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Barratt Developments built 5,085 units in the six months to December 31 and just announced 1,000 more homes in London (Reuters)

Barratt Developments PLC, Britain's biggest homebuilder, said it more than doubled its pre-tax profit in the six months to December 31, but that its full-year dividend would be "conservatively set" assuming broad stability in the housing market.

The construction firm defied a difficult market for builders, who have seen their industry in free-fall since the end of 2011 as public sector contracts dried up amid government austerity, and reduce its debt burden.

Profit before tax for the six months will likely be £45m, a 108 percent increase on the previous year, the company said in a trading update ahead of its interim results announcement on February 27.

"This has been a good first half performance," said Mark Clare, Barratt's chief executive, adding that his firm's investment programme to buy up more recession-cheapened land in the south east for new developments "will drive further profit growth.

In early trading Barratt's share price had dropped by more than 2.5 percent on the London Stock Exchange on the dividend news.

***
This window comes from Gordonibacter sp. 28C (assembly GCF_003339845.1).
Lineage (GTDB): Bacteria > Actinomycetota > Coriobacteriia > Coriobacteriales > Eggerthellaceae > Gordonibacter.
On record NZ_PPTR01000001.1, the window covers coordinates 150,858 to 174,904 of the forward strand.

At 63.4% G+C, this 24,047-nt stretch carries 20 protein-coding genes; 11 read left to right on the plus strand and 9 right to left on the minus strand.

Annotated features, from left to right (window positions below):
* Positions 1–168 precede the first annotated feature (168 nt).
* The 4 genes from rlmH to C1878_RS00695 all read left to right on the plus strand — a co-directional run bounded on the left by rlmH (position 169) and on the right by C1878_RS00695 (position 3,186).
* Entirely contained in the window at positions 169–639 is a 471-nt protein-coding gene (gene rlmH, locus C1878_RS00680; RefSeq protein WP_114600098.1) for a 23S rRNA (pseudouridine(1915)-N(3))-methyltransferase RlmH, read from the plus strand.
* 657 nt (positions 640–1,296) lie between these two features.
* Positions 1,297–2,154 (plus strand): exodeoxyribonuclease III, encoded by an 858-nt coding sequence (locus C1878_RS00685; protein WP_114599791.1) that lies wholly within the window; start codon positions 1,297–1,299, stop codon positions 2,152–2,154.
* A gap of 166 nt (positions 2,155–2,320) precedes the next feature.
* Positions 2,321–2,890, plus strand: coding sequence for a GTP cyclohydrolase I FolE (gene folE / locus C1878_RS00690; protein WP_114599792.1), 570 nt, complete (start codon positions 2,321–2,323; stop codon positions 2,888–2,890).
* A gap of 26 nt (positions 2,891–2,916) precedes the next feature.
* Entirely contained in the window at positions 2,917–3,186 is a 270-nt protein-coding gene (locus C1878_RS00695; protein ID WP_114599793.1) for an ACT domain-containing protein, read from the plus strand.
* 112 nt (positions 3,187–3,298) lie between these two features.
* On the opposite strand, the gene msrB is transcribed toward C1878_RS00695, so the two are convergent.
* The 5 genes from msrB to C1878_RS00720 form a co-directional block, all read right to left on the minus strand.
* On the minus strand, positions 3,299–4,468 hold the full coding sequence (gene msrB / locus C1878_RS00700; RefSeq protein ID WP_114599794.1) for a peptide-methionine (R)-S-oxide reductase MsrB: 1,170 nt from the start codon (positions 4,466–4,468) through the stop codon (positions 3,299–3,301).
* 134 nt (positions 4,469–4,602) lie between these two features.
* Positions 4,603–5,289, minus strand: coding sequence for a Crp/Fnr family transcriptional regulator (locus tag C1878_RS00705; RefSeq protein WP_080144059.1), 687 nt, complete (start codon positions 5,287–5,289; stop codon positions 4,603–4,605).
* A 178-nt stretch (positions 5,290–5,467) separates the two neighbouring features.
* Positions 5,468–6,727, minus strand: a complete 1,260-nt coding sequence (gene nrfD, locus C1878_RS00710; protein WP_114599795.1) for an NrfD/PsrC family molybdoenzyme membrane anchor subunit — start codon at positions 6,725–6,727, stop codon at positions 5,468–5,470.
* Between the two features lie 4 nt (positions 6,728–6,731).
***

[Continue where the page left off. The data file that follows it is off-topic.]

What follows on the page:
Barratt managed to pull its net debt down to around £332m, down from the previous year's figure of £542.2m, with the firm saying that reducing indebtedness is one of its key objectives and should be cleared by June 2015.

Following completion of 5,085 units, group revenues for the six months to December 31 will be around £950m.

The builder should get a boost from the Bank of England's Funding for Lending Scheme, which is helping to free up credit availability - such as mortgages - in British banks.

As people find it easier to get home loans, the demand for new property will increase which will help Barratt "to deliver a significant improvement in profitability for the full year".

Further to its interim statement, Barratt announced that it has acquired two new development sites in London it claims to have a development value of £400m and will create 1,000 new homes in the capital.
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